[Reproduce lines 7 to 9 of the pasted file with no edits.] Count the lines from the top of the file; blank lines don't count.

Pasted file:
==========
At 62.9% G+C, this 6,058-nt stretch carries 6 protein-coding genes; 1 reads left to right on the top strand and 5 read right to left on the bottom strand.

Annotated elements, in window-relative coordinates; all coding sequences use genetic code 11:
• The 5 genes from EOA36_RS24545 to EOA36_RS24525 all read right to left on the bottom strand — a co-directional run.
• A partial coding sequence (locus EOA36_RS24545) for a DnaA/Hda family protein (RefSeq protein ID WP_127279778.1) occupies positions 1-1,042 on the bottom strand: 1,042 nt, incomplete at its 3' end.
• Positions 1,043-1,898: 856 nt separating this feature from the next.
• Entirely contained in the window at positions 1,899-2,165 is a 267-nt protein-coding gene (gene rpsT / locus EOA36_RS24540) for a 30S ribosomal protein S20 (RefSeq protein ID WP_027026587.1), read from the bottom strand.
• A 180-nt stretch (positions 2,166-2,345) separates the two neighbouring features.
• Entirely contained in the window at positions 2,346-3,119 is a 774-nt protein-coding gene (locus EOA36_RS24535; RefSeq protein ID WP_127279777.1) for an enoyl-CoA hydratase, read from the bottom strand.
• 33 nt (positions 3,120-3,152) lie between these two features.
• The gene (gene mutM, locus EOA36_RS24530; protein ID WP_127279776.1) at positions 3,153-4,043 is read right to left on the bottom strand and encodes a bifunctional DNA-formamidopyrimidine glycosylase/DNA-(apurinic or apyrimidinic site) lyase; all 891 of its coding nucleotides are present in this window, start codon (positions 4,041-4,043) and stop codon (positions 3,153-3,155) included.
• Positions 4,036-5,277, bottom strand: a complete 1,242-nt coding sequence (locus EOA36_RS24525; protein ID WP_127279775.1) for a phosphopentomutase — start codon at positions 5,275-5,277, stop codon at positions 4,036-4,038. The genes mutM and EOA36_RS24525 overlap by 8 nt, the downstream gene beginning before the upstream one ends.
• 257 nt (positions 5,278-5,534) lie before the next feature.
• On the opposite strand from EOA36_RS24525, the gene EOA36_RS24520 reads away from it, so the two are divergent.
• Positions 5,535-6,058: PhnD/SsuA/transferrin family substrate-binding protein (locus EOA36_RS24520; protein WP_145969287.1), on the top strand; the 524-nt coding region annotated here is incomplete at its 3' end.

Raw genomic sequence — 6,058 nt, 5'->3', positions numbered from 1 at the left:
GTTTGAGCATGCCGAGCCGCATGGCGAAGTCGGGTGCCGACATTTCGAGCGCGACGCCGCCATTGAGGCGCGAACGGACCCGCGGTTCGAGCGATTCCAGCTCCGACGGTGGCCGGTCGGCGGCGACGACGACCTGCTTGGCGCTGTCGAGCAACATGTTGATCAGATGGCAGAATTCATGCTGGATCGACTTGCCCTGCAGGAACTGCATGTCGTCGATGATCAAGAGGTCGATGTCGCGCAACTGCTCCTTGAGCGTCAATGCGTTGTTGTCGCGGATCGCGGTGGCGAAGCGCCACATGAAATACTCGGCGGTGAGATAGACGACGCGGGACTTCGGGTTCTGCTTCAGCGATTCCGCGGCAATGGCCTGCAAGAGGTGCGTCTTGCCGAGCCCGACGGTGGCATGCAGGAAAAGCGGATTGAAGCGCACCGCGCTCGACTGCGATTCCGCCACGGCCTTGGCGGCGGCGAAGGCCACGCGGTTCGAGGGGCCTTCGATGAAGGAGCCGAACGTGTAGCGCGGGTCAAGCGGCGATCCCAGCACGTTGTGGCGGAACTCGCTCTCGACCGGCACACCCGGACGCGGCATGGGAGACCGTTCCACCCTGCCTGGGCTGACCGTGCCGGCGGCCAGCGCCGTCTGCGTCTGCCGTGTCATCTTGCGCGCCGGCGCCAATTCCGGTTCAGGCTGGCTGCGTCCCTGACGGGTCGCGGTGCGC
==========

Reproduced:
• A 180-nt stretch (positions 2,166-2,345) separates the two neighbouring features.
• Entirely contained in the window at positions 2,346-3,119 is a 774-nt protein-coding gene (locus EOA36_RS24535; RefSeq protein ID WP_127279777.1) for an enoyl-CoA hydratase, read from the bottom strand.
• 33 nt (positions 3,120-3,152) lie between these two features.